Yet you propose to strip these rights to make the parents legally liable. It would be every single parent's nightmare to send their children off to college in some other state knowing that they were still legally liable for the actions of their kid out there drinking and partying. (shudder)

But the reasoning above is that it would benefit millennials who could not find employment, currently.

I take no issue with challenges young adults between 18-22 face in the current job market. No experience, no education, no job. Tales as old as time.

These are the recessions since the Great Depression:

Aug 1929 " Mar 1933
May 1937 " June 1938
Feb 1945 " Oct 1945
Nov 1948 " Oct 1949
Jul 1953 " May 1954
Aug 1957 " Apr 1958
Apr 1960 " Feb 1961
Dec 1969 " Nov 1970
Nov 1973 " Mar 1975
Jan 1980 " Jul 1980
Jul 1981 " Nov 1982
Jul 1990 " Mar 1991
Mar 2001 " Nov 2001
Dec 2007 " Jun 2009

It would be illogical to assert that the age of majority should fluctuate with this much frequency. It is also illogical to propose a change now when nearly every person working, outside of the millennials who lack perspective, have either entered a workforce during a recession or felt the job loss because of one. Yet you propose the age of majority should be moved because the current generation entering the workforce is struggling.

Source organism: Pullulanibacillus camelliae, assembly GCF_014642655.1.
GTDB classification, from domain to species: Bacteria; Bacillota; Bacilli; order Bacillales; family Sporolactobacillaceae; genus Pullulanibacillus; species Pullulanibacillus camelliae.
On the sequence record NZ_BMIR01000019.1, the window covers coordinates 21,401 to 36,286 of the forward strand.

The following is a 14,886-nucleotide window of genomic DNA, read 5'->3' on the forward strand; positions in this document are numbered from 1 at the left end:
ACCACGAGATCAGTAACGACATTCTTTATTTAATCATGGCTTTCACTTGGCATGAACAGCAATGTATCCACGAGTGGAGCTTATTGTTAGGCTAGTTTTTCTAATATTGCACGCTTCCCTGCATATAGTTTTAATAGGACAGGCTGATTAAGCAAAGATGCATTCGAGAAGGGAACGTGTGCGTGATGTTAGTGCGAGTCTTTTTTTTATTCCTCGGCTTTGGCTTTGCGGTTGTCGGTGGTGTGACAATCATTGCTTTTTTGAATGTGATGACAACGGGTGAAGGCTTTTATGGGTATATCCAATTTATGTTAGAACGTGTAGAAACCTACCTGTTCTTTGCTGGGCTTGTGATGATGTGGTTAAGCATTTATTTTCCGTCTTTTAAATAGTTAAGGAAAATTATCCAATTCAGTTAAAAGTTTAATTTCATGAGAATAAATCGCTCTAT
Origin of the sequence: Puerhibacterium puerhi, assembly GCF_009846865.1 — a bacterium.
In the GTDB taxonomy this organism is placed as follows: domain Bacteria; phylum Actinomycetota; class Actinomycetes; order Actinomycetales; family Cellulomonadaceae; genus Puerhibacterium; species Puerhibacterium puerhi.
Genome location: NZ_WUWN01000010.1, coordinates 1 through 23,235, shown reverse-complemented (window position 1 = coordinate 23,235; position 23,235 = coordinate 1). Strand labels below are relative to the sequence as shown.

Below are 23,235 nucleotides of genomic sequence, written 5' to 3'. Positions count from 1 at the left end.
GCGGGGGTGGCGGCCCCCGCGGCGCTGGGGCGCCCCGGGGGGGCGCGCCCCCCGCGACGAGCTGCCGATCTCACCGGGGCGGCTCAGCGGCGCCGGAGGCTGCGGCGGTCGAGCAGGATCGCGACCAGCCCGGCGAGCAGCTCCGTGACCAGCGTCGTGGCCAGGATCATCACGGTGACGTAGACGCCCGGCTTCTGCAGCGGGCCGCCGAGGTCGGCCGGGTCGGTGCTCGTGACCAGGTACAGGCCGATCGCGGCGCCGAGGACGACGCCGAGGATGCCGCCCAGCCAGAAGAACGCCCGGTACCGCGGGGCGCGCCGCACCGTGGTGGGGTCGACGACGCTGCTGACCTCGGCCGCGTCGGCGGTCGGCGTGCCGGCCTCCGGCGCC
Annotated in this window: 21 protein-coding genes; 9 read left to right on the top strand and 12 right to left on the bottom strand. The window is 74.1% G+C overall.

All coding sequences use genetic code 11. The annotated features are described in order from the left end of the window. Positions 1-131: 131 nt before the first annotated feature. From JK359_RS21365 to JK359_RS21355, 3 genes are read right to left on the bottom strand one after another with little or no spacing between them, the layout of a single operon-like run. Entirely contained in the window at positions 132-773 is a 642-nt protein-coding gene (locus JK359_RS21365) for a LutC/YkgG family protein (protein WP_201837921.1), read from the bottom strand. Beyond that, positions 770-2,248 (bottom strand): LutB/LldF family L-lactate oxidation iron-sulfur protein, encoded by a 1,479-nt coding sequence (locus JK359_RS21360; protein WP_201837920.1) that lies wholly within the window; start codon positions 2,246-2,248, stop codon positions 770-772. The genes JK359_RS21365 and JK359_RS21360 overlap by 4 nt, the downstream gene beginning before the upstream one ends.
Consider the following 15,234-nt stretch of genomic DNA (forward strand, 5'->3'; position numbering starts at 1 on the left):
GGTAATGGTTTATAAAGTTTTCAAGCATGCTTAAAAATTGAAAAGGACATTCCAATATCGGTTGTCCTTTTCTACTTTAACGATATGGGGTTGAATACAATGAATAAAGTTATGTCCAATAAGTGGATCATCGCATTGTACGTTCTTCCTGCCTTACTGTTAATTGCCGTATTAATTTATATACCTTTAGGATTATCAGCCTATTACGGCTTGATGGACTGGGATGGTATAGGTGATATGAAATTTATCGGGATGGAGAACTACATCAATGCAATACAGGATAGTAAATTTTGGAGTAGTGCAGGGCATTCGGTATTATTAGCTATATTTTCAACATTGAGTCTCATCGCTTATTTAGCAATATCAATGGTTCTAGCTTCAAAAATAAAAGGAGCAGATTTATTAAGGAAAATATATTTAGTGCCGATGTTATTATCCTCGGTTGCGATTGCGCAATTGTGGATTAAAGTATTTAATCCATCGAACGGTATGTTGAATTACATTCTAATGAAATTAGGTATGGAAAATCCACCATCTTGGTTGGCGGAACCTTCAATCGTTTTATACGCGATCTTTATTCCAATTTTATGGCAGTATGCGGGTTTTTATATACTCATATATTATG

No, no. I don't play into the "Entitled" or "Coddled" stereotype. I won't go there. I think millennials have an opportunity for great changes to the world. But frankly, asking to legally move the age of adulthood and burden parents further because the job market is tough, it plays right into that wheelhouse.